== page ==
Can you eat ewes?

In this brief guide, we will answer the query, “can you eat ewe?”. We will also talk about the difference between lamb and mutton and the benefits of eating sheep meat.

Can you eat ewes?

Yes, you can eat ewes, they are mature female sheep that are more than 12 months old. The meat of ewes is called mutton but if the ewes are between 12 to 20 months, it is called yearling mutton.

The meat of ewes is a bit tougher and needs to be tenderised. But it is more flavorful and contains more nutritional value than the lamb.

What are ewes? 

Ewes are the mature female sheep and rams are the mature male sheep, their offspring is called lamb. The ewes are generally 12 months old or more. Ewes are ruminant mammals raised for their meat, milk, wool, and reproducing lambs.

The taste is more intense in the mutton which is sheep’s meat but is not as tender as the lamb.

What is the lamb?

Lamb is the meat of a baby sheep aged between 6 to 10 months. The meat is super tender and flavorful. It is typically used for grilling because of its tenderness.

What is mutton?

Mutton is the meat from mature sheep aged 12 to 20 months. The female is called ewe and the male is called ram. The meat is not so tender and needs to be tenderised by marination or slow cooking.

The meat of mutton is a bit tougher but packs a good flavour and nutrient content as compared with lamb. Mutton is more used for barbecuing and roasting due to its texture.

Which countries farm more sheep?

China produces the most numbers of sheep and lamb followed by Australia, New Zealand, and Turkey. 

Which countries consume more sheep?

China undoubtedly tops the list as it is the major producer of sheep meat as well followed by Mongolia, Turkmenistan, Australia, and New Zealand.

What are the different cuts of lamb?

Lamb is a great source of protein, vitamins, and minerals. Depending on the dietary requirements, one can choose which part of lamb to buy and cook since different cuts from different parts of lamb have different fat content.

Shoulder

The lamb shoulder is a lean but tough cut of meat because of the part it comes from. To tenderise the shoulder, it should be slow-cooked on the bone or can be used for stewing or making curries. It is packed with a meaty flavour.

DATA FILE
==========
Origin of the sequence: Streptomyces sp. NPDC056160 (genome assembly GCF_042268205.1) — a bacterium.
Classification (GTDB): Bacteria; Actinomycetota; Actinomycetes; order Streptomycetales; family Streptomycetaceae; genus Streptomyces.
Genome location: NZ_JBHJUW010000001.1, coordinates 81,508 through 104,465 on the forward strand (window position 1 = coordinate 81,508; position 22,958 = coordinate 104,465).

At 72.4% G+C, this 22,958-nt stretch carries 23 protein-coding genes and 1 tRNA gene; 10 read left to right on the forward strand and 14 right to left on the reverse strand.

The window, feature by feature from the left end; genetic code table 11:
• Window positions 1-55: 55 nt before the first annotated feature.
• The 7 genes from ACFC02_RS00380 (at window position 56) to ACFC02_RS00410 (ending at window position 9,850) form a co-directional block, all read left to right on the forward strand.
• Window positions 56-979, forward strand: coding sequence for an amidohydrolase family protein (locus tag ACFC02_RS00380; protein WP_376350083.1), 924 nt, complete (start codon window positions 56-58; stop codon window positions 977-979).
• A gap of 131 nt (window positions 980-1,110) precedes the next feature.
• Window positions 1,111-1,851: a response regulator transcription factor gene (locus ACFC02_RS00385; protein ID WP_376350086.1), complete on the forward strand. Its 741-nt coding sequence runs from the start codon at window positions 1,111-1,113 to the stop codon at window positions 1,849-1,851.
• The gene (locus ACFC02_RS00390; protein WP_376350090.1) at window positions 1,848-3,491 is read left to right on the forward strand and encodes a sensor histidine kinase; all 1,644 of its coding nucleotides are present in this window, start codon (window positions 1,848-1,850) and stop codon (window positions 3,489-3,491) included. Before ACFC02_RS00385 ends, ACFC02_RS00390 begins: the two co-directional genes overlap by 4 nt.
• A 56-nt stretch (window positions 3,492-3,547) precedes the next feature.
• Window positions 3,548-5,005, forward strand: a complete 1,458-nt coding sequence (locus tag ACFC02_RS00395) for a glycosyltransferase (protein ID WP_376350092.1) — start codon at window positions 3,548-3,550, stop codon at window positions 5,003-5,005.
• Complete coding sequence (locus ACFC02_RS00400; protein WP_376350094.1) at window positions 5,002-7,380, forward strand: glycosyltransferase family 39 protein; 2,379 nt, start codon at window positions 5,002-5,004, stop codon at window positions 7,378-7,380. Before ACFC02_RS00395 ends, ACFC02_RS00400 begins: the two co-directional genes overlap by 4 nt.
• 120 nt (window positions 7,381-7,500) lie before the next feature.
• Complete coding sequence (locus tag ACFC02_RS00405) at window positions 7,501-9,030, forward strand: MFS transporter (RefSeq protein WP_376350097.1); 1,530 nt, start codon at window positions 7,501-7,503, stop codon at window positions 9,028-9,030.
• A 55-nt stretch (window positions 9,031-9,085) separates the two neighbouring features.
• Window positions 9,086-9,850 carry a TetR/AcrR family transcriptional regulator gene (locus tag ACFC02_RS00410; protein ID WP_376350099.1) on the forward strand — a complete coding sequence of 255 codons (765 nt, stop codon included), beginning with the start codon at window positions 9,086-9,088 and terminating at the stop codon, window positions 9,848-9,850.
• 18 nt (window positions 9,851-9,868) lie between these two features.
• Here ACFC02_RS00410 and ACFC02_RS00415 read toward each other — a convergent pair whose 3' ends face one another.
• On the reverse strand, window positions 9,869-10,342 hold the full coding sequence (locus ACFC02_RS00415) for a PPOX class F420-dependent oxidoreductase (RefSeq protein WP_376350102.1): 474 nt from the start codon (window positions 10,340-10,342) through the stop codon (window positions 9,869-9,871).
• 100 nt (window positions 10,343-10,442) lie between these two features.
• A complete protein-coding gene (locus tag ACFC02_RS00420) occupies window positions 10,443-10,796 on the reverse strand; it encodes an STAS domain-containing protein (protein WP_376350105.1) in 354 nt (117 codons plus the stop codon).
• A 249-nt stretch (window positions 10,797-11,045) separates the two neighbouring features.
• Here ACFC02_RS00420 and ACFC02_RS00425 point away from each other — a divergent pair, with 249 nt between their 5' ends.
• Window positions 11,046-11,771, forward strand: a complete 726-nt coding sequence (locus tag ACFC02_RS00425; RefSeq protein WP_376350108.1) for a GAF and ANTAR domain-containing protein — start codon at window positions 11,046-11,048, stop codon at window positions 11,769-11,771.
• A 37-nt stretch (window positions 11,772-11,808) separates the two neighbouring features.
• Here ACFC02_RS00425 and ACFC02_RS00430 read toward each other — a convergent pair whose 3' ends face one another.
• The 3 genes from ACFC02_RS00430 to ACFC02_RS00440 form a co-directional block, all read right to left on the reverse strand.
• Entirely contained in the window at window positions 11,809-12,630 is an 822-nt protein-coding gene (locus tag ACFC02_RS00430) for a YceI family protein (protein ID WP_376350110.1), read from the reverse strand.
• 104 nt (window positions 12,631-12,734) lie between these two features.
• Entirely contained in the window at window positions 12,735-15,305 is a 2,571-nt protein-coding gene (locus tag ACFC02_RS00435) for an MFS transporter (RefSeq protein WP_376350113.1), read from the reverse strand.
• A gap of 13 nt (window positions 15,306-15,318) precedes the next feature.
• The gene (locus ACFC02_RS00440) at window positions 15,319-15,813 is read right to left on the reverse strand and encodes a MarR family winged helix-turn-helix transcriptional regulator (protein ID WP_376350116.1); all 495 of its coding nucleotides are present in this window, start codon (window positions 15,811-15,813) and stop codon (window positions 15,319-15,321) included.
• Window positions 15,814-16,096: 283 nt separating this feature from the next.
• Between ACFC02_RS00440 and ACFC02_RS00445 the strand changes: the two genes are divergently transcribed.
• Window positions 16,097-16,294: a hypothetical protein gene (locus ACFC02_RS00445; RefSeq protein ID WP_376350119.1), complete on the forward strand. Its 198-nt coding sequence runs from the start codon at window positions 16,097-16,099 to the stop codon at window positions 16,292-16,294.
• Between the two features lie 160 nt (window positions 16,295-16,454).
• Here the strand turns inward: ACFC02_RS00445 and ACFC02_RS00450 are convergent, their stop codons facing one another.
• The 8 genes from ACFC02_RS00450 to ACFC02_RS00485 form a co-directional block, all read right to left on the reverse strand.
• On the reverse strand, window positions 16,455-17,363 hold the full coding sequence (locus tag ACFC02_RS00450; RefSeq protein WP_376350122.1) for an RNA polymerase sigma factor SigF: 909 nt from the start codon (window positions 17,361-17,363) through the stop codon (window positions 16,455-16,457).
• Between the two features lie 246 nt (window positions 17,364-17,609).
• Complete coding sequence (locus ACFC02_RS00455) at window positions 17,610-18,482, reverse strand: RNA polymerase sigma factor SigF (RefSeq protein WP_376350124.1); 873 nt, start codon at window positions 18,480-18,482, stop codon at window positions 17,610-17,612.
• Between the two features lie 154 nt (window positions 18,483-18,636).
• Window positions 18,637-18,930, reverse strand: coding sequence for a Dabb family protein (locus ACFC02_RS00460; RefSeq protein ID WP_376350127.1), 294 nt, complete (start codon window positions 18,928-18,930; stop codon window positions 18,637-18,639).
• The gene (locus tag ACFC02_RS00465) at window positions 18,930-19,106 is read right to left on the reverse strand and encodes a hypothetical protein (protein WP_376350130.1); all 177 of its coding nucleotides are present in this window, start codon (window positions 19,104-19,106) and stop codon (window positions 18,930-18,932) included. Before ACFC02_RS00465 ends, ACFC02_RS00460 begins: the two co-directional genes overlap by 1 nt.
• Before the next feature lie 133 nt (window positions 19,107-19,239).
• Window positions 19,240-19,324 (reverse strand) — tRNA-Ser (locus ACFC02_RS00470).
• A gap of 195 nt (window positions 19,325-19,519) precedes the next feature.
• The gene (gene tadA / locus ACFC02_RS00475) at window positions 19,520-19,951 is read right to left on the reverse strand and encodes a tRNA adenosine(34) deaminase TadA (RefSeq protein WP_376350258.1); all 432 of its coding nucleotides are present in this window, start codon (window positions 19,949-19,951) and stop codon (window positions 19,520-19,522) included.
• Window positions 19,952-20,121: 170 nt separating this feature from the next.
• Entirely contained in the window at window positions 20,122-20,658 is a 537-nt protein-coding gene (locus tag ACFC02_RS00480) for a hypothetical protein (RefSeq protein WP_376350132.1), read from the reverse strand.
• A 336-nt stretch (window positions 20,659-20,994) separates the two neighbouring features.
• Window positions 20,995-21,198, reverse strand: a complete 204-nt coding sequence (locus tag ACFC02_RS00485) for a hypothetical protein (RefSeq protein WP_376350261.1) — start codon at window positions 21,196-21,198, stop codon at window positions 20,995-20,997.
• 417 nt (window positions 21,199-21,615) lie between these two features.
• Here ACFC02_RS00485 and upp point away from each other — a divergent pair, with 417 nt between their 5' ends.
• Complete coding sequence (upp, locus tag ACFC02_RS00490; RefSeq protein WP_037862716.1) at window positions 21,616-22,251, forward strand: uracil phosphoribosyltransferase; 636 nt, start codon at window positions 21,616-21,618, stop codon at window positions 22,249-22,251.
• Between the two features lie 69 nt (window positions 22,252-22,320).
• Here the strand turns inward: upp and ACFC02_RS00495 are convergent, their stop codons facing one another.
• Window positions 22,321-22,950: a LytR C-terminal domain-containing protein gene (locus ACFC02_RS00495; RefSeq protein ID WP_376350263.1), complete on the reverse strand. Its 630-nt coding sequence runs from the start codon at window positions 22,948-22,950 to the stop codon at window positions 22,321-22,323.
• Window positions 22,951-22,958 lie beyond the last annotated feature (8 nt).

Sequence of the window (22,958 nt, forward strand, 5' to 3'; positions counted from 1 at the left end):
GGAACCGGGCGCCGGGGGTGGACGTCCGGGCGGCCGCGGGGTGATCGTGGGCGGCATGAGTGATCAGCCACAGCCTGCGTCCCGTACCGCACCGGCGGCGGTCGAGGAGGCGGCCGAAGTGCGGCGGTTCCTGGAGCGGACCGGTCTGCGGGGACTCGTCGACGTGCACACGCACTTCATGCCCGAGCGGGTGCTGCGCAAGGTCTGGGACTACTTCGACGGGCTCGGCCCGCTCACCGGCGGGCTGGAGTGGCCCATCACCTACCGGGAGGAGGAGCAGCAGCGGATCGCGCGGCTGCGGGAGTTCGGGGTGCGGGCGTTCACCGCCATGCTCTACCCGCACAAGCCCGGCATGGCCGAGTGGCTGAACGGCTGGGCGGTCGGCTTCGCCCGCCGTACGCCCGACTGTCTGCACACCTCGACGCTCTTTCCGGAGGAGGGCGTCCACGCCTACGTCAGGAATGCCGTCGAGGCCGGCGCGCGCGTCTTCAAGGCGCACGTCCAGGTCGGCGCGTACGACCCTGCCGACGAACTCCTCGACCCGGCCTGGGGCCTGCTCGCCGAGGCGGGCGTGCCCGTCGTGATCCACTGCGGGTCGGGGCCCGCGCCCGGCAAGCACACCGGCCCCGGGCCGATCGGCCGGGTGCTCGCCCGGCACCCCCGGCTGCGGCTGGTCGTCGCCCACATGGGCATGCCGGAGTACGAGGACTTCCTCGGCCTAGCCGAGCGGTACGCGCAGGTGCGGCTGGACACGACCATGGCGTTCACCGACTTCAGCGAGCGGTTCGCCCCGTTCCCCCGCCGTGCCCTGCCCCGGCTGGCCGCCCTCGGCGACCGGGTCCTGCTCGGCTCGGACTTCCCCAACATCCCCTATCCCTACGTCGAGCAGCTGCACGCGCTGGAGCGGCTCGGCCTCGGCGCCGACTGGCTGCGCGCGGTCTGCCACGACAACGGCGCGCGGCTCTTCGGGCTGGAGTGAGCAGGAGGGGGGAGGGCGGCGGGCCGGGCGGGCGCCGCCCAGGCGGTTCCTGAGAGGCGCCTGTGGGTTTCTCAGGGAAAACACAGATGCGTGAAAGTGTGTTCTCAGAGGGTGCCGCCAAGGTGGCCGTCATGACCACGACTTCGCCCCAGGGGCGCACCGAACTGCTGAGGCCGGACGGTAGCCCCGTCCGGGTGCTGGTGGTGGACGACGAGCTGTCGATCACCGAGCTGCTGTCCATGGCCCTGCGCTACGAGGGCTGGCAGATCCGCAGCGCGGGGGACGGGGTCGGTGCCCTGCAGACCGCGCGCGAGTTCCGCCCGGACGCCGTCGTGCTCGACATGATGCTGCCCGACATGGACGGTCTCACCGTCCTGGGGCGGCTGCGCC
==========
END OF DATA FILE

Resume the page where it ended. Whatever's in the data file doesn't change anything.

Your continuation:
Chop / rack

These cuts are taken from the ribs of lamb. Lamb chops or lamb racks are the most expensive cuts available. The chops are the individual pieces of ribs and if a few chops are cooked without separating them is called a lamb rack.

Loin

The loin of lamb is a thin, lean, and tender cut of meat that comes from the waist of the lamb. These are great for grilling. 

Rump

The rump is a lean cut that is super tender and full of flavour. It comes from the back of the lamb. It can be pan fried and finished in the oven and served pink in the middle or can be braised by adding lots of flavours.

Leg

The leg cut comes from the front legs of the lamb which means they have been worked hard and are lean meat with very minimal fat. The legs can be roasted or barbecued but should be mindful not to overcook as they can be very dry.

Shank 

The shanks are taken from the lower part of the hind legs and are a super cheap cut of lamb. There is a lot of collagen in the shank which when slow cooked or braised makes the meat soft and melting texture. 

Lamb shanks are a popular dish that goes really well with potato mash and winter greens and of course a glass of red wine. 

Neck 

The neck can be cooked over the grill or slow-roasted or stewed or curried to get the most out of it. It is a cheap cut of meat but also a great cut too.

Is eating lamb /mutton healthy?

Lamb and mutton are good sources of protein, vitamin B12, iron, magnesium, selenium, omega-3 fatty acids, and other nutrients that are beneficial for a healthy body.

But one should always eat sheep or lamb meat in moderation since consuming too much can be detrimental to one’s health. Though lamb meat is packed with all vital nutrients, it also is packed with cholesterol.

Too much cholesterol intake can cause various heart-related ailments. So if you are a heart patient or your cholesterol level is already high, it is necessary to reduce the consumption of lamb and mutton. Though leaner cuts can be eaten in moderation.

Conclusion

In this brief guide, we answered the query, “can you eat ewes?”. We also talked about the difference between lamb and mutton and the benefits of eating sheep meat.

I hope you find this blog useful. If you have any questions, please let us know.

References

https://en.wikipedia.org/wiki/Lamb_and_mutton

Hi, I am Charlotte, I love cooking and in my previous life, I was a chef. I bring some of my experience to the recipes on this hub and answer your food questions.